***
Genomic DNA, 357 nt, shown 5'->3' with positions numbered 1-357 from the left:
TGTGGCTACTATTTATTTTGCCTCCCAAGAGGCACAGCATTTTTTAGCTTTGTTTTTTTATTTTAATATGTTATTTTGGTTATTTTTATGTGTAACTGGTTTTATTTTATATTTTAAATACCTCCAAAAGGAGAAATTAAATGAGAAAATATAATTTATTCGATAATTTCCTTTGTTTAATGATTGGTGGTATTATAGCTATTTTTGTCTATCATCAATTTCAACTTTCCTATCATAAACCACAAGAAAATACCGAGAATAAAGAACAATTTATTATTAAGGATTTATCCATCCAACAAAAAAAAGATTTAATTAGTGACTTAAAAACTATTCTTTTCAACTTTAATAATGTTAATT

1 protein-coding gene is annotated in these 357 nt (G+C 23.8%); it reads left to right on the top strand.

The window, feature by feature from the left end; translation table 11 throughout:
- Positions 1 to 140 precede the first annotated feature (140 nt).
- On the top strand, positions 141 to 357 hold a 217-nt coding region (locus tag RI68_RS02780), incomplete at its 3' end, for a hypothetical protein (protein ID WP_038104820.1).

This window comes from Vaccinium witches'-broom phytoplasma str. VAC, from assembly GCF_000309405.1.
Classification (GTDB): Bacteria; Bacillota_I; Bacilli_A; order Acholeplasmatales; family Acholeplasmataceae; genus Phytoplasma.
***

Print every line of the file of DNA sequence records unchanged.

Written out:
Genomic DNA, 357 nt, shown 5'->3' with positions numbered 1-357 from the left:
TGTGGCTACTATTTATTTTGCCTCCCAAGAGGCACAGCATTTTTTAGCTTTGTTTTTTTATTTTAATATGTTATTTTGGTTATTTTTATGTGTAACTGGTTTTATTTTATATTTTAAATACCTCCAAAAGGAGAAATTAAATGAGAAAATATAATTTATTCGATAATTTCCTTTGTTTAATGATTGGTGGTATTATAGCTATTTTTGTCTATCATCAATTTCAACTTTCCTATCATAAACCACAAGAAAATACCGAGAATAAAGAACAATTTATTATTAAGGATTTATCCATCCAACAAAAAAAAGATTTAATTAGTGACTTAAAAACTATTCTTTTCAACTTTAATAATGTTAATT

1 protein-coding gene is annotated in these 357 nt (G+C 23.8%); it reads left to right on the top strand.

The window, feature by feature from the left end; translation table 11 throughout:
- Positions 1 to 140 precede the first annotated feature (140 nt).
- On the top strand, positions 141 to 357 hold a 217-nt coding region (locus tag RI68_RS02780), incomplete at its 3' end, for a hypothetical protein (protein ID WP_038104820.1).

This window comes from Vaccinium witches'-broom phytoplasma str. VAC, from assembly GCF_000309405.1.
Classification (GTDB): Bacteria; Bacillota_I; Bacilli_A; order Acholeplasmatales; family Acholeplasmataceae; genus Phytoplasma.